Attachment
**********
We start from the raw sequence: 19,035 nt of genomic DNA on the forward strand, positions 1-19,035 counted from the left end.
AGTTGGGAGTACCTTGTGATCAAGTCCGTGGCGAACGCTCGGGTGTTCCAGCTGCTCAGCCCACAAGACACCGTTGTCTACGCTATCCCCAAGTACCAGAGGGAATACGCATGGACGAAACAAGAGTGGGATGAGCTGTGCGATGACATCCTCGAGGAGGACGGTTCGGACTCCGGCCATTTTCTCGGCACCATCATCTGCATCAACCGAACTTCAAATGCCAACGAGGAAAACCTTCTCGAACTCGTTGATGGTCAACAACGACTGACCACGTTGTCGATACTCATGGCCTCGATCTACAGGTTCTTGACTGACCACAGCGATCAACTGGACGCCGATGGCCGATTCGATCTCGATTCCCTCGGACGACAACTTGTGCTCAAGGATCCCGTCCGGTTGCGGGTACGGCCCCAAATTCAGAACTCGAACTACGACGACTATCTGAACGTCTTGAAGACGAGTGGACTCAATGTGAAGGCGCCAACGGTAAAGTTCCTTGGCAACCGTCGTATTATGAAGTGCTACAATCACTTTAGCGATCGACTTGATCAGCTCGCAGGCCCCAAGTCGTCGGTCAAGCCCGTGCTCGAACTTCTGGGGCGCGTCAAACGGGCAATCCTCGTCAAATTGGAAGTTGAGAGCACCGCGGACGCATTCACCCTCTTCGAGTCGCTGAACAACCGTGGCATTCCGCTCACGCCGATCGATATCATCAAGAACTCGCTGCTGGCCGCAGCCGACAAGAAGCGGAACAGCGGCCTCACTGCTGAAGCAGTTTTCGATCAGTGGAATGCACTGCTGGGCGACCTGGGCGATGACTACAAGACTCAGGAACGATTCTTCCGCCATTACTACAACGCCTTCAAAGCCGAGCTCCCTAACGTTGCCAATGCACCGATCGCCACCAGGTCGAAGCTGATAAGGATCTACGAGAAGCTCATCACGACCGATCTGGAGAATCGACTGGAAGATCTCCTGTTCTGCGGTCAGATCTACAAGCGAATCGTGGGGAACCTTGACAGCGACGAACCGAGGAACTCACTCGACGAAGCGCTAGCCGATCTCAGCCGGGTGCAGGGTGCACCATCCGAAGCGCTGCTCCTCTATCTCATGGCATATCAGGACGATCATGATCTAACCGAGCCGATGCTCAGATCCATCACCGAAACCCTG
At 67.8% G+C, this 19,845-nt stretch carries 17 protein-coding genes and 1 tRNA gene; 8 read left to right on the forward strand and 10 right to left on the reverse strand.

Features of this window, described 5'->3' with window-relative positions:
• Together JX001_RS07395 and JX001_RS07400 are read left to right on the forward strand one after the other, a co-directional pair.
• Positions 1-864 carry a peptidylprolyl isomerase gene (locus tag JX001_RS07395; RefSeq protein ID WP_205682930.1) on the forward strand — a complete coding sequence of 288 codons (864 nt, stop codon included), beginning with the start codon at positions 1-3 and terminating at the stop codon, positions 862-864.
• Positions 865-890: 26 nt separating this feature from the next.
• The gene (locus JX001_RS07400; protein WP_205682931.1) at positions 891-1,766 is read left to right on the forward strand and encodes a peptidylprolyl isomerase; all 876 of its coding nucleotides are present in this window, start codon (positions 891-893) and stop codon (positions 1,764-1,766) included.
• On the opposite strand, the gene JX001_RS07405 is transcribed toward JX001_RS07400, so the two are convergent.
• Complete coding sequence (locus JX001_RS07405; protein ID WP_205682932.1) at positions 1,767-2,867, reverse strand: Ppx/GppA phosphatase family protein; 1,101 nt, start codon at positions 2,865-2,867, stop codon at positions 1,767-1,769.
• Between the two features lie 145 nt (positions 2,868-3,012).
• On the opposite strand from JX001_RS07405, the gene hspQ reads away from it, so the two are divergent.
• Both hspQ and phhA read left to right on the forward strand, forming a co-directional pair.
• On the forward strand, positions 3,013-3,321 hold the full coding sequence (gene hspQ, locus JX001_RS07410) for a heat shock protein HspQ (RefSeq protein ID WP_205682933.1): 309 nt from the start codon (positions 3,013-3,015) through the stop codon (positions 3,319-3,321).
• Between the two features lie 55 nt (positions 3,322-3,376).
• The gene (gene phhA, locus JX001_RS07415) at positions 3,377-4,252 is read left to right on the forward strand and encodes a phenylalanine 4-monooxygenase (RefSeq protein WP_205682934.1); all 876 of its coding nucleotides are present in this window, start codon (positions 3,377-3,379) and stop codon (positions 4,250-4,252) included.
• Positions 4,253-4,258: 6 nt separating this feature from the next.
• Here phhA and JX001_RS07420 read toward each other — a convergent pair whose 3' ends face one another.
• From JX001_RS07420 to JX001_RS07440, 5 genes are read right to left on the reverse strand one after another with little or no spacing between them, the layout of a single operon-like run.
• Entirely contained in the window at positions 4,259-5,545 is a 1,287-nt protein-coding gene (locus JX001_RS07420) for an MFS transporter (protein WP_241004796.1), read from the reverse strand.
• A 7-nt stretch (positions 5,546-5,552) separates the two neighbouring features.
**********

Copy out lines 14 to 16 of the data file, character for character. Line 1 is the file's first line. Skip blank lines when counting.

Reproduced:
• On the forward strand, positions 3,013-3,321 hold the full coding sequence (gene hspQ, locus JX001_RS07410) for a heat shock protein HspQ (RefSeq protein ID WP_205682933.1): 309 nt from the start codon (positions 3,013-3,015) through the stop codon (positions 3,319-3,321).
• Between the two features lie 55 nt (positions 3,322-3,376).
• The gene (gene phhA, locus JX001_RS07415) at positions 3,377-4,252 is read left to right on the forward strand and encodes a phenylalanine 4-monooxygenase (RefSeq protein WP_205682934.1); all 876 of its coding nucleotides are present in this window, start codon (positions 3,377-3,379) and stop codon (positions 4,250-4,252) included.